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Hurricanes (called typhoons in the western Pacific and tropical cyclones in the Indian Ocean) can propel themselves to an altitude of 50,000 feet (15,000 meters) or more, where the rising air finally vents itself in spiraling exhaust jets of cirrus clouds. The largest ever, the 1979 Pacific typhoon Tip, sent gale-force winds across more than 650 miles (1,000 kilometers). Even an average hurricane packs some 1.5 trillion watts of power in its winds—equivalent to about half the world's entire electrical generating capacity.

Starting this great weather engine requires surface waters of 80ºF (27ºC) or more, moist air, and little wind shear—a difference in wind speed at the surface and aloft that can tear apart a developing hurricane. But those ingredients often produce nothing more than a tropical disturbance—an unremarkable cluster of thunderstorms. "Disturbances look very similar day to day," says David Nolan of the Rosenstiel School, "and then all of a sudden you get a big burst of convection, then within six hours it becomes a depression, then it becomes a hurricane, then it's flooding my apartment." Katrina soaked Nolan's 14th-floor Miami Beach home as the storm crossed Florida on its fateful course to New Orleans and the Gulf Coast. "It would be really nice to say what you need to make a hurricane," he adds. "And we really can't do that yet."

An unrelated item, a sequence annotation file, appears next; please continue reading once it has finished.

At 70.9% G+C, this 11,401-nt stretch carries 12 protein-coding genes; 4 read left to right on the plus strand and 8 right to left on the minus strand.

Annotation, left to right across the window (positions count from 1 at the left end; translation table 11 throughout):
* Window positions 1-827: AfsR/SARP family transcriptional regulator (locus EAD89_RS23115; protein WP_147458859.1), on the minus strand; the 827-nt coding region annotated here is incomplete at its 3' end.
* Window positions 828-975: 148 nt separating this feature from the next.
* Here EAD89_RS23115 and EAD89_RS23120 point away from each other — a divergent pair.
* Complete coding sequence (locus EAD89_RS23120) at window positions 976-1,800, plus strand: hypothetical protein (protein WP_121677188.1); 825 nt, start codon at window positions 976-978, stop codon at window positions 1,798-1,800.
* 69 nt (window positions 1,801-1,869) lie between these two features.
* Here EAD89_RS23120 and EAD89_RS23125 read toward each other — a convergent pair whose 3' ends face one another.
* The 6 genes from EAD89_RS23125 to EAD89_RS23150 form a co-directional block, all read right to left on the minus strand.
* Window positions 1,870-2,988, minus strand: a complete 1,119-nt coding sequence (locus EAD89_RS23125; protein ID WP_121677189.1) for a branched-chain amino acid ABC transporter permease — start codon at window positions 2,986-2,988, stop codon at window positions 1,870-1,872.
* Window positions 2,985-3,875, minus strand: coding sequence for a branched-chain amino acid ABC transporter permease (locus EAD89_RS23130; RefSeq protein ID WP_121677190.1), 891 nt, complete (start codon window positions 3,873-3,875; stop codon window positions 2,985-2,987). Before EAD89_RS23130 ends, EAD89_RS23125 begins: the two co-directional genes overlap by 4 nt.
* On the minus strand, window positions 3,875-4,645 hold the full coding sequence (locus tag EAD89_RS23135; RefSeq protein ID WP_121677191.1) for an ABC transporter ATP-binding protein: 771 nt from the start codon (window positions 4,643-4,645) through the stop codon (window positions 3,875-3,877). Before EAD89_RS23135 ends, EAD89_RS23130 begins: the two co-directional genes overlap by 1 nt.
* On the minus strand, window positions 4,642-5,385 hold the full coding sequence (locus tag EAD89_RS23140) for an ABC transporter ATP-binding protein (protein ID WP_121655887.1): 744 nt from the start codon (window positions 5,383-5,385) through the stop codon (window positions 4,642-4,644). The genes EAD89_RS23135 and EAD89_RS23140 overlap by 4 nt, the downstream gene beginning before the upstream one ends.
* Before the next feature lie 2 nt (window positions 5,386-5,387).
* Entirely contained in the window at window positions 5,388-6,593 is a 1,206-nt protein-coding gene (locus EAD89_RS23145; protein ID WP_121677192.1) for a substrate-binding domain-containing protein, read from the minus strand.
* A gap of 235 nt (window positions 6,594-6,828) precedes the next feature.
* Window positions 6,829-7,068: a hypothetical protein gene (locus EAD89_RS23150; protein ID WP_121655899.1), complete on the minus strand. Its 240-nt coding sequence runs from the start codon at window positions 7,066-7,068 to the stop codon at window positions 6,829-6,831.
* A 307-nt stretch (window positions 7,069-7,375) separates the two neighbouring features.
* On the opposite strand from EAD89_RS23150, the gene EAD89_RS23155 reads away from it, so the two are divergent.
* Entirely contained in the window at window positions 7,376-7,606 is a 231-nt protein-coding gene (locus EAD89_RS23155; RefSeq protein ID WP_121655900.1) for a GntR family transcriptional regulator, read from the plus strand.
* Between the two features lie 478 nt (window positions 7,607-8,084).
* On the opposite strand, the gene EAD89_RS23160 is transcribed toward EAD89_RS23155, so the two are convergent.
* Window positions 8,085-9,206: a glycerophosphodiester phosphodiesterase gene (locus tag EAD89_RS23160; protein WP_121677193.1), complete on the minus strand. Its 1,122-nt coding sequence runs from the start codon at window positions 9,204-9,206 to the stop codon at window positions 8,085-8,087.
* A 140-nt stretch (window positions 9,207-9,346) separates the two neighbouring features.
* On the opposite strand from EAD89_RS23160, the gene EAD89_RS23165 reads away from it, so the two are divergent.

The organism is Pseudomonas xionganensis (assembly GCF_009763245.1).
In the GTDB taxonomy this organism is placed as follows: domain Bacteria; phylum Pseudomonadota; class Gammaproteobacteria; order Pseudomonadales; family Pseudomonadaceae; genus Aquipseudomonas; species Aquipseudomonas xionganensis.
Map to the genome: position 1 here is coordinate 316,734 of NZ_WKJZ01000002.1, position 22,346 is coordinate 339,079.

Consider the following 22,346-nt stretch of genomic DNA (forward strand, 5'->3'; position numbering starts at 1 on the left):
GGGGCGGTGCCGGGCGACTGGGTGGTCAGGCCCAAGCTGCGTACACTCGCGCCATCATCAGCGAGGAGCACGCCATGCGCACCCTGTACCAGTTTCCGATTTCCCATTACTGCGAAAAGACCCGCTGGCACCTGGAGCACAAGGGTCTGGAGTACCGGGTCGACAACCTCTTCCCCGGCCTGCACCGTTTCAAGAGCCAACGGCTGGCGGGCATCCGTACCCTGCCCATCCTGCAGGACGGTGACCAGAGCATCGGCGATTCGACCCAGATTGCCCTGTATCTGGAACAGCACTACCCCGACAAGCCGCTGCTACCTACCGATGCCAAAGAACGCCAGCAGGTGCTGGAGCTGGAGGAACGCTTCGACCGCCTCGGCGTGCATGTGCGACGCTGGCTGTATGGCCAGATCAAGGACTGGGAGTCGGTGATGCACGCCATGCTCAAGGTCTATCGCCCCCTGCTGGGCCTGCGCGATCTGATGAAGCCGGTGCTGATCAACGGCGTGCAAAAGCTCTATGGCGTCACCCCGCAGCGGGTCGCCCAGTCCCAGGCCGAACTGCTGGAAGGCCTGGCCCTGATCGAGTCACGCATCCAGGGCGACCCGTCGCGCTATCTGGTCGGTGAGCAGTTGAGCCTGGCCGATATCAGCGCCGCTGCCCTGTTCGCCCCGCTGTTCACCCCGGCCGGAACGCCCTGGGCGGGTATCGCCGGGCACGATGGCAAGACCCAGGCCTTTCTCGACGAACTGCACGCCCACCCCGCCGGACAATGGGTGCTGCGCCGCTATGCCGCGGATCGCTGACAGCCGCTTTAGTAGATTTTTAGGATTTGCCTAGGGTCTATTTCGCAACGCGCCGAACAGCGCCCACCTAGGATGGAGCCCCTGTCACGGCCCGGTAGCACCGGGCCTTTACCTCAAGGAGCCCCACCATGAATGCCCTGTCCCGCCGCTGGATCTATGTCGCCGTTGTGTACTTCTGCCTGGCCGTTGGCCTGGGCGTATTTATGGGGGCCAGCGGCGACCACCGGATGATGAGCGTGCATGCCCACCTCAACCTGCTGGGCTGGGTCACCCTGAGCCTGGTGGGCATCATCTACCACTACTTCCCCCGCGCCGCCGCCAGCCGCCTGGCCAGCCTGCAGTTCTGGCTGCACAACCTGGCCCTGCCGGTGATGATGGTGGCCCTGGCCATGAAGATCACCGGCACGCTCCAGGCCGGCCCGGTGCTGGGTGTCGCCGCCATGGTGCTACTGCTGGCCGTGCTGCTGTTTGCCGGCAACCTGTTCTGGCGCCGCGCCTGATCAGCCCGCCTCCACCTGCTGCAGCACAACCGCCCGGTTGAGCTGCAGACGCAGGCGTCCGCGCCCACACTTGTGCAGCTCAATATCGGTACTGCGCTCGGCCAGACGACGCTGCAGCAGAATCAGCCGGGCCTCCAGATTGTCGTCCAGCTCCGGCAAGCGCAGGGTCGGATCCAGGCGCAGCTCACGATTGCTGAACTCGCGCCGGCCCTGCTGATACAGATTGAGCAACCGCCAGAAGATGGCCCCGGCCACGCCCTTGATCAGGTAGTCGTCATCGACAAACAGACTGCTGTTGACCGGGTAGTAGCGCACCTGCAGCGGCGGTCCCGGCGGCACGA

One thing was clear in 2005: Conditions were ideal for making hurricanes. From June through November—the official Atlantic hurricane season—bulletins and warnings streamed from the National Hurricane Center in Miami. But the most telling moment of the season came on November 29, one day before its official end, when NHC director Max Mayfield and other officials gave a summary report. Even as the officials recited a sobering roll call of power and destruction, the NHC duty forecaster was charting tropical storm Epsilon, just then getting ready to spin itself into yet another hurricane.

Yet 2005 was just a continuation of the upward trend that began in 1995. Because of a tropical climate shift that brought warmer waters and reduced wind shear, the Atlantic has spawned unusual numbers of hurricanes for nine of the past eleven seasons. "We're 11 years into the cycle of high activity and landfall," NOAA meteorologist Gerry Bell says, "but I can't tell you if it will last another ten years, or thirty."

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